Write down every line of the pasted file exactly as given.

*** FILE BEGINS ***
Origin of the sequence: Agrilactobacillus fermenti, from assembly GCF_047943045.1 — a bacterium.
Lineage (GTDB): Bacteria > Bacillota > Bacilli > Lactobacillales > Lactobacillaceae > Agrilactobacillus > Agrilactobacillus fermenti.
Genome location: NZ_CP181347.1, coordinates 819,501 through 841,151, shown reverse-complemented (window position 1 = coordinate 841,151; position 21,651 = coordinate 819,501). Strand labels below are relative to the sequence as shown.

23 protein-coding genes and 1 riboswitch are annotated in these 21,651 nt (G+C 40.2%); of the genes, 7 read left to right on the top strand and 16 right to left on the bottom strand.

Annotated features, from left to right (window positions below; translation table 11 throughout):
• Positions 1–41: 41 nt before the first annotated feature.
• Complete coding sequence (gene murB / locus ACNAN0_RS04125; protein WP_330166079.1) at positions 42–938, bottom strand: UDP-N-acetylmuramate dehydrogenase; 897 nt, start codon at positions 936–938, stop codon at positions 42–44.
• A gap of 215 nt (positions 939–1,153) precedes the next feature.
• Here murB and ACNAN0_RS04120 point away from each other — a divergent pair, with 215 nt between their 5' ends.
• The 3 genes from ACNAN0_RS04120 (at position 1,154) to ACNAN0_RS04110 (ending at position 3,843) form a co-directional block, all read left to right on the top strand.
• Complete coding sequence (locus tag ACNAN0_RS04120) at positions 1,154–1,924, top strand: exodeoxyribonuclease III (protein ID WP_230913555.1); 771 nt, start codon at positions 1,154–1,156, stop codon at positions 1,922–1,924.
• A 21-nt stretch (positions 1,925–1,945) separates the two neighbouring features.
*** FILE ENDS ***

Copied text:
Origin of the sequence: Agrilactobacillus fermenti, from assembly GCF_047943045.1 — a bacterium.
Lineage (GTDB): Bacteria > Bacillota > Bacilli > Lactobacillales > Lactobacillaceae > Agrilactobacillus > Agrilactobacillus fermenti.
Genome location: NZ_CP181347.1, coordinates 819,501 through 841,151, shown reverse-complemented (window position 1 = coordinate 841,151; position 21,651 = coordinate 819,501). Strand labels below are relative to the sequence as shown.

23 protein-coding genes and 1 riboswitch are annotated in these 21,651 nt (G+C 40.2%); of the genes, 7 read left to right on the top strand and 16 right to left on the bottom strand.

Annotated features, from left to right (window positions below; translation table 11 throughout):
• Positions 1–41: 41 nt before the first annotated feature.
• Complete coding sequence (gene murB / locus ACNAN0_RS04125; protein WP_330166079.1) at positions 42–938, bottom strand: UDP-N-acetylmuramate dehydrogenase; 897 nt, start codon at positions 936–938, stop codon at positions 42–44.
• A gap of 215 nt (positions 939–1,153) precedes the next feature.
• Here murB and ACNAN0_RS04120 point away from each other — a divergent pair, with 215 nt between their 5' ends.
• The 3 genes from ACNAN0_RS04120 (at position 1,154) to ACNAN0_RS04110 (ending at position 3,843) form a co-directional block, all read left to right on the top strand.
• Complete coding sequence (locus tag ACNAN0_RS04120) at positions 1,154–1,924, top strand: exodeoxyribonuclease III (protein ID WP_230913555.1); 771 nt, start codon at positions 1,154–1,156, stop codon at positions 1,922–1,924.
• A 21-nt stretch (positions 1,925–1,945) separates the two neighbouring features.